All Worn Out
July 10, 2007
Ah, why not. This is something that I just wanted to expand on from comments left elsewhere, see if I might be onto something. I thought of tying in Adorno, but it would’ve been too much, and it’s already tough enough to get through my ramblings alone.
Journalista’s Dirk Deppey has a term for the era of comics roughly kicked off by Identity Crisis leading to Infinite Crisis and Civil War and still running relatively healthy today. He dubs this trend “superhero decadence,” possibly maybe as a nod to Joanna Russ’ Wearing Out of Genre Materials. (If you can get on a university or library connection, the full article is located here.)
Russ’ concern was with the future of the science fiction genre, but she looked across other genres to find similar patterns and ominous warning signs. According to Russ, a genre goes through three stages:
- Ideas and themes are treated with a naive wonder.
- Pleasure in novelty for its own sake; being all about the “concept” and the pleasure in running with it as far as it can go.
- See: those crazy Jimmy Olsen comics and old “Imaginary Stories” from the Silver Age.
- Furthermore, Russ argues that one sci-fi story of this age follows the structure that: “The rest of the story is merely a set of devices to delay that final revelation and the creation of a sketchy world into which the final revelation can erupt.” This is sort of the same principle with the old DC practice of coming up with the big cover idea first, then writing around that.
- The pleasure is in working things out, and treating things with more of a logical rigor.
- Which means, I think, constraints being put down for the sake of logic, but also coming up with a logical system explaining everything, and playing with that structure.
- Ideas and themes “petrified”
- Things have been reduced to formulaic rituals, and the pleasure is in these cliches and rituals.
- Ideas and themes “stylized”
- Where they are creatively manipulated or parodied, and the pleasure is in aesthetic play
- Ideas and themes “petrified”
I think we’re pretty well stuck in the decadent stage. Decadence isn’t necessarily a bad thing; Writers like Grant Morrison and Dan Slott tend to fall in the positive end. As for the negative end, leading the genre to a petrification the likes westerns, vampires, slasher and maybe the entire horror genre have seen… well, they all work at DC (Marvel’s big flaws seem to be being spastic and oblivious, then stagnating with rituals and old characters… well, I’ll give you the recent Skrull mulligan). Morrison’s Animal Man and Flex Mentallo. Sea Guy manipulated the conventions and themes of the genre by placing it in a mundane, “post-victory” world. All-Star Superman is Morrison’s attempt at emulating a certain aesthetic and, in so, is hitting on the pleasure of the Silver Age rituals.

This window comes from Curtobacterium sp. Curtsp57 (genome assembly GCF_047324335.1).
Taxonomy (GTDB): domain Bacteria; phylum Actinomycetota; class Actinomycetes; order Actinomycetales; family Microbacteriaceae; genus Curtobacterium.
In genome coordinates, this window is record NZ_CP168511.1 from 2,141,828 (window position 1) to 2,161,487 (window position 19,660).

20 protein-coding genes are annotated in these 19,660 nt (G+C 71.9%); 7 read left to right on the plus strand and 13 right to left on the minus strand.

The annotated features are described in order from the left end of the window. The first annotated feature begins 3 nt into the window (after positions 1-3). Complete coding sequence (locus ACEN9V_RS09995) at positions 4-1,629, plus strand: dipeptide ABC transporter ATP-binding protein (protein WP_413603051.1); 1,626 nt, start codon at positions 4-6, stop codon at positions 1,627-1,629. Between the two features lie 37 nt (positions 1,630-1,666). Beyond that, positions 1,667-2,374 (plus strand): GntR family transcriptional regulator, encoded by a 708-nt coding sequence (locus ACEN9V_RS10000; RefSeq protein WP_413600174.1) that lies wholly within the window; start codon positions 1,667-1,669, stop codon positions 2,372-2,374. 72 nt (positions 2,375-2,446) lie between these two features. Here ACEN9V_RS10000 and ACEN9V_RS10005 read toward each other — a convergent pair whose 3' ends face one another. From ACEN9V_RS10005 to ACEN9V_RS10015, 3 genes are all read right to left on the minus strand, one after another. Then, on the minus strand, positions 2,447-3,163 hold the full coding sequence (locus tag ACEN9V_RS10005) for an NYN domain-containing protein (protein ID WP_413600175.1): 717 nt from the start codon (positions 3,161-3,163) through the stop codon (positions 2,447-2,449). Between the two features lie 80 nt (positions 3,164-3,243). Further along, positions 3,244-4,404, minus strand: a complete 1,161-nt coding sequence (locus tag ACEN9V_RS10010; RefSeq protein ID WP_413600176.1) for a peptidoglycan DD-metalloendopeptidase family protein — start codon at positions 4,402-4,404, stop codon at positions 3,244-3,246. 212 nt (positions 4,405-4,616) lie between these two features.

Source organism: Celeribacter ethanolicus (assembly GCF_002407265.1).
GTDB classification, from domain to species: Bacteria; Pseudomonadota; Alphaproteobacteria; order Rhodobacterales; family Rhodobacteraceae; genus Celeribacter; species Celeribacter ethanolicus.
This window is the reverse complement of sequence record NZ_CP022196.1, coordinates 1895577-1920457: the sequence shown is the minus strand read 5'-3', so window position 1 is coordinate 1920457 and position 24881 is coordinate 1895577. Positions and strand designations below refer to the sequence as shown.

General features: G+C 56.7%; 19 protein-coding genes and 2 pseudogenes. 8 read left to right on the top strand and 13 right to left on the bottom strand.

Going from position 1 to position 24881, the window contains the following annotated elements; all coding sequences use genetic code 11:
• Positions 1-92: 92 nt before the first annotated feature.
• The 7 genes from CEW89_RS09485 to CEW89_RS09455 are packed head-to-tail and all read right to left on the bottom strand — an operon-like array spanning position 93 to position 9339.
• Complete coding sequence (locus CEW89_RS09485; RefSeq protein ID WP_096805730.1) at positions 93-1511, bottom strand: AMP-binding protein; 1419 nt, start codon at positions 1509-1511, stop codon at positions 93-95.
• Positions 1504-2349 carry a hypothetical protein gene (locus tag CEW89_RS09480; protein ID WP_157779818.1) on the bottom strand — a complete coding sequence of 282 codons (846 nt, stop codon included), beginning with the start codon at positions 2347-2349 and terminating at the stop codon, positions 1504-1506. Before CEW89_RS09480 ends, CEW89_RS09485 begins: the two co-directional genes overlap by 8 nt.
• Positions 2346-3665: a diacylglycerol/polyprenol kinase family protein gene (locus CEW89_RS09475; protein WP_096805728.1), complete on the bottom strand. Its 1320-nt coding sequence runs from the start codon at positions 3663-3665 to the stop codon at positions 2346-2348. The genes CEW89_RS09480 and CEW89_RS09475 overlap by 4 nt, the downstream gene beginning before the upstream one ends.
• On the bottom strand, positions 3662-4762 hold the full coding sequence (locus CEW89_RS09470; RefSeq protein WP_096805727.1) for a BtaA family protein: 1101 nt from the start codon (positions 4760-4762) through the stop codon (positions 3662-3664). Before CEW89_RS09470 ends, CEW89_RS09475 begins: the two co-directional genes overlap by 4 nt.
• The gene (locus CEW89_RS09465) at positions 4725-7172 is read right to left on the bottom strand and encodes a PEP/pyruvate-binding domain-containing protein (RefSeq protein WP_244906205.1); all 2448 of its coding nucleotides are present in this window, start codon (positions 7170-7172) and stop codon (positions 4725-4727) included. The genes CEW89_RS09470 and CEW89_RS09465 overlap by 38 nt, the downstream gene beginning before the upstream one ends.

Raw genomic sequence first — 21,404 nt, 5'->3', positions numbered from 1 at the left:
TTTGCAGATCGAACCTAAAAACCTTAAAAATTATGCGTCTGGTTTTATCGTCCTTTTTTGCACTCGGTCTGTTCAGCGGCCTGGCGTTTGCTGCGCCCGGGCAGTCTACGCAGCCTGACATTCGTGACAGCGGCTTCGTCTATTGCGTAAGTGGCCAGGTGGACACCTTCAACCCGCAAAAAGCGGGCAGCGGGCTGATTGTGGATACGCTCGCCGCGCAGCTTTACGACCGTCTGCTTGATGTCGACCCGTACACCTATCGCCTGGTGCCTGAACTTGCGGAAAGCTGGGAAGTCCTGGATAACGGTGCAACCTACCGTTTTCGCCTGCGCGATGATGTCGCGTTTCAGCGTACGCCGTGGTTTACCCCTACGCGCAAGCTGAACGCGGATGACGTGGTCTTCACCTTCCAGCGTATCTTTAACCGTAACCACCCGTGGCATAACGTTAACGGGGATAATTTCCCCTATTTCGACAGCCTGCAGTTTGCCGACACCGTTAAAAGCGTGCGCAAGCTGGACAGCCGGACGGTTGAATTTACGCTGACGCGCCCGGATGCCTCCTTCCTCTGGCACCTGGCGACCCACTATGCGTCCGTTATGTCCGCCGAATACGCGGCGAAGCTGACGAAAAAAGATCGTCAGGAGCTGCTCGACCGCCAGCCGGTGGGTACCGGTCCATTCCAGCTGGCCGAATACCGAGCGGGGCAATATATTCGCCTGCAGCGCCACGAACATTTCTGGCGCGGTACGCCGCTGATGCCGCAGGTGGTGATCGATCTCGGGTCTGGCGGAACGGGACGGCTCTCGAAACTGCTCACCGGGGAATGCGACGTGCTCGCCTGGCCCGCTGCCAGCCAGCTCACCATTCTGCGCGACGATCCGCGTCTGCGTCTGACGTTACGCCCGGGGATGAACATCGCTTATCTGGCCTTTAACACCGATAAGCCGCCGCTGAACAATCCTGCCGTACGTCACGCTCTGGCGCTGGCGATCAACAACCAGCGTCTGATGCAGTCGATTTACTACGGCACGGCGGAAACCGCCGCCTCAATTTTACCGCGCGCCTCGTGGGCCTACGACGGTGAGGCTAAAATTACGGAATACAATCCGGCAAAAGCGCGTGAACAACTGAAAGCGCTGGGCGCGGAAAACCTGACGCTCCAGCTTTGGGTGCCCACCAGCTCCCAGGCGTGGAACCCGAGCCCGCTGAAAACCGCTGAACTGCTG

Alan Moore, on the other hand, strikes me as more in the “Plausibility” stage. Like Morrison, he tries to evoke and emulate a certain aesthetic (like Tom Strong and Top Ten). But Moore’s more structural and dense than Morrison, I think, also drawing on much more outside the cape genre and its “formulaic rituals.” Russ describes the Plausability mindset as asking “‘What, if really?’ and the author isn’t satisfied until he has constructed a whole society, a whole technology, and a set of rules for the aperation of rebellion robots.” Kind of like Moore’s SF comic Halo Jones – Moore took the “space marine” idea and started constructing a society, and bringing in hazards like time dilation and extreme gravity. But back to superheroes, Moore’s ingenious revelation of Swamp Thing follows the sort of a plausible reasoning, and League of Extraordinary Gentlemen has the tons of literary references and meticulously created vintage advertisements and back up stories. Watchmen, I think, might even serve as the sort of fuzzy boundary – Moore is definitely trying to take a plausible look at superheroes by weaving in serious real world issues (Vietnam, rape, war) and deeply personal issues (age, sexuality). Top Ten also has this kind of meticulous world-building.
Russ was also trying to figure out how, with the eventual nostalgic copying or general creative recycling, a genre can stay viable. Where once Bela Legosi terrified many with Dracula, the reaction now is more towards derision or camp, she argues. Because the vampire genre (and I would assume parodies thereof, kind of like how The Crying Game is sorta forever dulled) wore out that movie’s motifs, reducing it to “quaint” and “predictabile.” Similarly, there’s only so much you can do with Batman or Superman and so on. Russ cynically notes that with the saturation of mass media, “Motifs begin to rot before they have got out of the first stage… The mass media seem to have got stuck at a level of ritual repetition, what passes for ‘new ideas’ on TV being mostly a desperate addiction to quirks and the trimming with cheap gimmickrv of very stale stuff indeed.” Of course, you can probably apply this to the cape genre with the “continuity porn,” gore, character deaths, rape, events, weekly releases, and all that. Warren Ellis seemed to try and kick start the cycle again with the off-the-wall novelty and fun of NextWave, and the format of Fell.
To be fair, Russ’ model could also be applied to manga genres as well. The shounen genre is a prime candidate for the decadent stag, stuck in the rituals of Inexplicably Powerful Young Male Scamps, power surges, Stoic Loner Rivals, Sidelined Announcers, etc. I kind of wonder if the deluge of yaoi manga might bring up the same issues as well…
So what do you think? Do you agree with Russ’ model? If you do, where do you think the genre or certain writers are on the scale?